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Old music re copyright

So putting the finishing touches to my feature film set in Cape Town, we want to use some of the folks songs that have been covered many many times by various artists over the years one song is called 'Daar Kom Die Alibaba' originally written in ? 1820 about a ship that called at Cape Town if history serves me correctly, if we have an instrumental version of this song can we use it in the film? There are a few other songs we want to use too that have been passed down the generations amongst certain groups of people, we would like to use little pieces of the songs in the film

  • The composition will be out of copyright if it's from 1820 but you'll need to commission/create your own recording. If you've made the instrumental version yourself you'll be fine to use it.

    4 weeks ago
    • Hi Richard thanks for taking time to reply to me, we thought the same thing as the original composer must be deceased

      4 weeks ago
  • Music copyright generally expires after 70 years of the author's death (I don't know what this would be in SA but I presume it'd be similar - looks like it could be 50 years, according to a quick google: www.samro.org.za/news/articles/celebrati.... Did you record the instrumental version of it? If not you'd have to check the copyright for the recording, too.

    4 weeks ago
    • yes we have an instrumental version of the song we want to use

      4 weeks ago
  • As traditional songs these will not have copyright and given their age the will have entered the public domain. As others have said copyright generally expires after 70 years after the composer/ aurhor's death.

    You will need to either licence/ pay for the rights of the recording to use an off the shelf recording or you could record you own version removing any licensing issues.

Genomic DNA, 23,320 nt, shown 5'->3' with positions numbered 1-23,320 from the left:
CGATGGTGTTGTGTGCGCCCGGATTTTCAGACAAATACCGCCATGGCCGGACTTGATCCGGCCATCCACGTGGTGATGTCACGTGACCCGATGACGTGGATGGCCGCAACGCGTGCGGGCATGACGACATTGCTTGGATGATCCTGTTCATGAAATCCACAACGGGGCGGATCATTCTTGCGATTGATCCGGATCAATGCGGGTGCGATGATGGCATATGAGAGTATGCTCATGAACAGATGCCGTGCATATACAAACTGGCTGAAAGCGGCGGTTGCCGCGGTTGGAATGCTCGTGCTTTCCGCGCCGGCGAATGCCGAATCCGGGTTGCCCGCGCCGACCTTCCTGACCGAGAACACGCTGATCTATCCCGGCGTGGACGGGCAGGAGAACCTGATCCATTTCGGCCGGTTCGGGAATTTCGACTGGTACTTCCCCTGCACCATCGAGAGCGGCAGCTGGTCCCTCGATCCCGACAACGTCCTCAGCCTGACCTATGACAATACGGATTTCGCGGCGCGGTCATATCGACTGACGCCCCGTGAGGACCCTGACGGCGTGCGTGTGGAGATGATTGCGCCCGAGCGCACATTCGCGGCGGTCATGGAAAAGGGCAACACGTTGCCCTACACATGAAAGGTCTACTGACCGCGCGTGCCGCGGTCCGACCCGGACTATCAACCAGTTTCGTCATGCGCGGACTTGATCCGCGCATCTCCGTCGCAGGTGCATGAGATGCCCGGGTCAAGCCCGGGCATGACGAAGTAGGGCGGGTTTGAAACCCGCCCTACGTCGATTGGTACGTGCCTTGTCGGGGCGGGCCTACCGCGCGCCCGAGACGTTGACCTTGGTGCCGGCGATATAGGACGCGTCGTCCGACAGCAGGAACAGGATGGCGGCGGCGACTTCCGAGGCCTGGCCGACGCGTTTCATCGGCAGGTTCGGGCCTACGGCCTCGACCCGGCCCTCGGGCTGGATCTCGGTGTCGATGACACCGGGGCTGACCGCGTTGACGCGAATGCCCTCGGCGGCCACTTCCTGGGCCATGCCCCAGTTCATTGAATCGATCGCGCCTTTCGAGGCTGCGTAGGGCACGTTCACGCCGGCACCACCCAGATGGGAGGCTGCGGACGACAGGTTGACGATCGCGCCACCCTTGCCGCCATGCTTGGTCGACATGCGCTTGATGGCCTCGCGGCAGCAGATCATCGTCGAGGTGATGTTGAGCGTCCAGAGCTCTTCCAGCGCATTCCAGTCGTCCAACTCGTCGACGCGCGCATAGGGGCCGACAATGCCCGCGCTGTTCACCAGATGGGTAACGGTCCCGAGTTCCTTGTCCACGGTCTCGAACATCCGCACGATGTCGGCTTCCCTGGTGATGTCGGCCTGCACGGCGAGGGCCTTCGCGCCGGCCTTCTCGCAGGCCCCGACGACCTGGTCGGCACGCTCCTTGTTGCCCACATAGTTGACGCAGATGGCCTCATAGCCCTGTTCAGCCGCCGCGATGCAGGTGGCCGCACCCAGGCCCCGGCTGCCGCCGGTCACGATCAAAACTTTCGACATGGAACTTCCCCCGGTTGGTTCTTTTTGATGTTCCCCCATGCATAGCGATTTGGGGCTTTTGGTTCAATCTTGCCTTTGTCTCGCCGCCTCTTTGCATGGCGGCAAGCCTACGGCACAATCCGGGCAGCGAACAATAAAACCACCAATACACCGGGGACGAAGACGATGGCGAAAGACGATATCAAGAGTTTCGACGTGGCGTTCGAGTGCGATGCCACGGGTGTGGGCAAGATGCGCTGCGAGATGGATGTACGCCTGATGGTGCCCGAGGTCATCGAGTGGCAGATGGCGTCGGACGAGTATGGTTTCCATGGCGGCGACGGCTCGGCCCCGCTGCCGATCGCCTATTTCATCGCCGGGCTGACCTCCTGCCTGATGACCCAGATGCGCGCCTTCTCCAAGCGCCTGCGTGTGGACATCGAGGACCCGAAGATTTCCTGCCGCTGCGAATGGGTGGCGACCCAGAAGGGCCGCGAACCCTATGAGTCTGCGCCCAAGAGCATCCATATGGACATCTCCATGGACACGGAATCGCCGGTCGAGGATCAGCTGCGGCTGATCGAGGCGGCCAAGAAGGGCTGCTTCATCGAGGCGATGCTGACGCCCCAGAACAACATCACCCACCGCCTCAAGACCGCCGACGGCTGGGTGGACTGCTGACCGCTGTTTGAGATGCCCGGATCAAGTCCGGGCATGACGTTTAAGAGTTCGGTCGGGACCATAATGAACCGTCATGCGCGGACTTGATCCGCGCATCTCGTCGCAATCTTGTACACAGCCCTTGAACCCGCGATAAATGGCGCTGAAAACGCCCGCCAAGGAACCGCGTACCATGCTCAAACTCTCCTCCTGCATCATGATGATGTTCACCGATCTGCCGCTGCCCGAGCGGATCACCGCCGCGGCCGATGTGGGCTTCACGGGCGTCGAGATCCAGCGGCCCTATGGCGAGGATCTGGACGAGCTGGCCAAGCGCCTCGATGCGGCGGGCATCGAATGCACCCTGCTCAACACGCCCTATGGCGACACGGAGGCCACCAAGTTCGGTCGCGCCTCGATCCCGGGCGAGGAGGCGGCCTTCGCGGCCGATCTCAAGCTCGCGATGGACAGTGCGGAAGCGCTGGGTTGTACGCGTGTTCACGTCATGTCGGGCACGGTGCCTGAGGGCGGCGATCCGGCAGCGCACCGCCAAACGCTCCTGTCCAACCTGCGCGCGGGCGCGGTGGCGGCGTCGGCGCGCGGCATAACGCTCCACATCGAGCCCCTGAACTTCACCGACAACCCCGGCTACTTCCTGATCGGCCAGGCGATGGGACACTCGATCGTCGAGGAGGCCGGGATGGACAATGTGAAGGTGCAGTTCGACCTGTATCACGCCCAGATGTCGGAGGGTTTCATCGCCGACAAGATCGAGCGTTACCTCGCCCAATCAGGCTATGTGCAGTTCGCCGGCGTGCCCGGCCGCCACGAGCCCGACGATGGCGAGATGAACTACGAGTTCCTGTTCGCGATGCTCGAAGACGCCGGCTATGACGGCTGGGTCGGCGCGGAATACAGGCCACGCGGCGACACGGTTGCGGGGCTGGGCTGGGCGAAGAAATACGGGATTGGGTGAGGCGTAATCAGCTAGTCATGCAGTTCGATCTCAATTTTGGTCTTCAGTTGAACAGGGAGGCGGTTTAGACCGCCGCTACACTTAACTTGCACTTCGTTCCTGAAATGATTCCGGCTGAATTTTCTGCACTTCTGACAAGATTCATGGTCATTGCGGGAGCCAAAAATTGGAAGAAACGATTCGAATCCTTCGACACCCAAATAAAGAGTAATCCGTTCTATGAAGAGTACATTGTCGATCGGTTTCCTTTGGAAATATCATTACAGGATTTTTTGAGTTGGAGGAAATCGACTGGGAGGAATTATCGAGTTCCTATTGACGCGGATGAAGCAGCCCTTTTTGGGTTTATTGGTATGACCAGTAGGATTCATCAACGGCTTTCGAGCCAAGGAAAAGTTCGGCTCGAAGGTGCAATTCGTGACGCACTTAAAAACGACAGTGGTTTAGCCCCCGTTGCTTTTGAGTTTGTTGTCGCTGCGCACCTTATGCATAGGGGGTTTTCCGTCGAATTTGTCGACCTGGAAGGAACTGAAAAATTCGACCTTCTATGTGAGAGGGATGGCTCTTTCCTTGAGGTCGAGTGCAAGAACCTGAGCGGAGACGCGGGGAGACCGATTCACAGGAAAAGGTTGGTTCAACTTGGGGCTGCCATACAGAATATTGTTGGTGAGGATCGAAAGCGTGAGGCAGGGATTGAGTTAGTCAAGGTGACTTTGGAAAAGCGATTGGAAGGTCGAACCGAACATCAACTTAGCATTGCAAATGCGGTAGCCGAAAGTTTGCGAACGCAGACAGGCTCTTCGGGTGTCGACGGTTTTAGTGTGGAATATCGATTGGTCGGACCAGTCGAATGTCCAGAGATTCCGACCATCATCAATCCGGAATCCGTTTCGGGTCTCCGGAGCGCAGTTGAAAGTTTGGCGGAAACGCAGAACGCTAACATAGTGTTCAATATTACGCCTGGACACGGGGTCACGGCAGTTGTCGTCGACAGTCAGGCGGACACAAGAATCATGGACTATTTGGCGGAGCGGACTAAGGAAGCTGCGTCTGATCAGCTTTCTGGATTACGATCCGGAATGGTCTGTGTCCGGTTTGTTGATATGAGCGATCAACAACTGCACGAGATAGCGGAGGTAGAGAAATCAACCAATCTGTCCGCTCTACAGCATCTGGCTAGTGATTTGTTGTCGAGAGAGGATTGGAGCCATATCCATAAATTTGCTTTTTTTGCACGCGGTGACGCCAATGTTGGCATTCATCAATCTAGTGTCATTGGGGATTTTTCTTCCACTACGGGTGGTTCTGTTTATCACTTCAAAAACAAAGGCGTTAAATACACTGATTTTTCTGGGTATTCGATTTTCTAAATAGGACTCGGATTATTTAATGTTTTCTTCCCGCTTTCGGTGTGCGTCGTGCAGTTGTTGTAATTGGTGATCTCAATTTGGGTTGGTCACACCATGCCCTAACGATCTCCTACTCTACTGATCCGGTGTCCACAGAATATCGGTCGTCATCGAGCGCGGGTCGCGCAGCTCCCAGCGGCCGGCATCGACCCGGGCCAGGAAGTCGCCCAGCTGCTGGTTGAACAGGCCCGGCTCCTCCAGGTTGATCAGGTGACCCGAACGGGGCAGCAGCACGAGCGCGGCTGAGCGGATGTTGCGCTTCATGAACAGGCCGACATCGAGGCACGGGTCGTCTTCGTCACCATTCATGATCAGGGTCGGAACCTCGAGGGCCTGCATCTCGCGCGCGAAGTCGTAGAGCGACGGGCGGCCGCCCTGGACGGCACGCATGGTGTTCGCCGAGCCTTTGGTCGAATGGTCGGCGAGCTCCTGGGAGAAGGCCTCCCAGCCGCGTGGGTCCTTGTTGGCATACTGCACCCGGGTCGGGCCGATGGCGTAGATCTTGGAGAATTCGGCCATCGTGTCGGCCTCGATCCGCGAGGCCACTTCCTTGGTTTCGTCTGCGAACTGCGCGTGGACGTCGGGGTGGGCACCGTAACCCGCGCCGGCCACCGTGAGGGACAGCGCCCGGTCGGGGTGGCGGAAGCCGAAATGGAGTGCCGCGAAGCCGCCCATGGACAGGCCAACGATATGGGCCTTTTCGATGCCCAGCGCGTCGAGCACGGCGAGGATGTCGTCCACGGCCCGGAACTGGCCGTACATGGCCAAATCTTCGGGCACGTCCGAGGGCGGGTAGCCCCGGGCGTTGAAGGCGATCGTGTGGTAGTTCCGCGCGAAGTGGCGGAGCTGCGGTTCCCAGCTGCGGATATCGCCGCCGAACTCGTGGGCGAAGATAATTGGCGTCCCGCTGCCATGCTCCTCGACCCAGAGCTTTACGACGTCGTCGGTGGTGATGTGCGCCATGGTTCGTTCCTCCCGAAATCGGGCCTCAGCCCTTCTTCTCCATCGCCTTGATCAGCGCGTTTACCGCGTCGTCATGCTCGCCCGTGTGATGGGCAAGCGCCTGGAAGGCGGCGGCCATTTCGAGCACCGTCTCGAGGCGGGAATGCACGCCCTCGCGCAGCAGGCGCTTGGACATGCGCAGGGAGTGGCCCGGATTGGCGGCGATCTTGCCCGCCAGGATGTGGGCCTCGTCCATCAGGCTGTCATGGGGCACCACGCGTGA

4 weeks ago
  • Thanks Richard for the info

    4 weeks ago
  • These issues arise quite often here

    In order for a copyright to be enforceable even the performance of an orchestra or other performer or mechanical property must not have entered into the public domain of a territory that was a signotary to an effective intetnational.copyright convention. For this reason a large number of Soviet era recordings of classical and other public domain properties entered the public domain before Soviet Russia joined any effective international copyright convention. Some of those recordings were produced at a very high standard with such as the Moscow State Orchestra
    and other high quality sources that are quite widely available on HiFi vinal. Don't have the exact date to hand but the important date is around the mid 60's

    A number of higher court cases were tested on both sides of the Atlantic before the issue was finally settled in favour of those asserting that those Soviet era properties had entered the public domain and were not liable to copyright regulations.

    It's a particularly rich source of music even if some audio processing might be required if the old viral record you found in the charity shop is a bit scratchy in places. No durations to worry about and repeated cues to pay for.

    4 weeks ago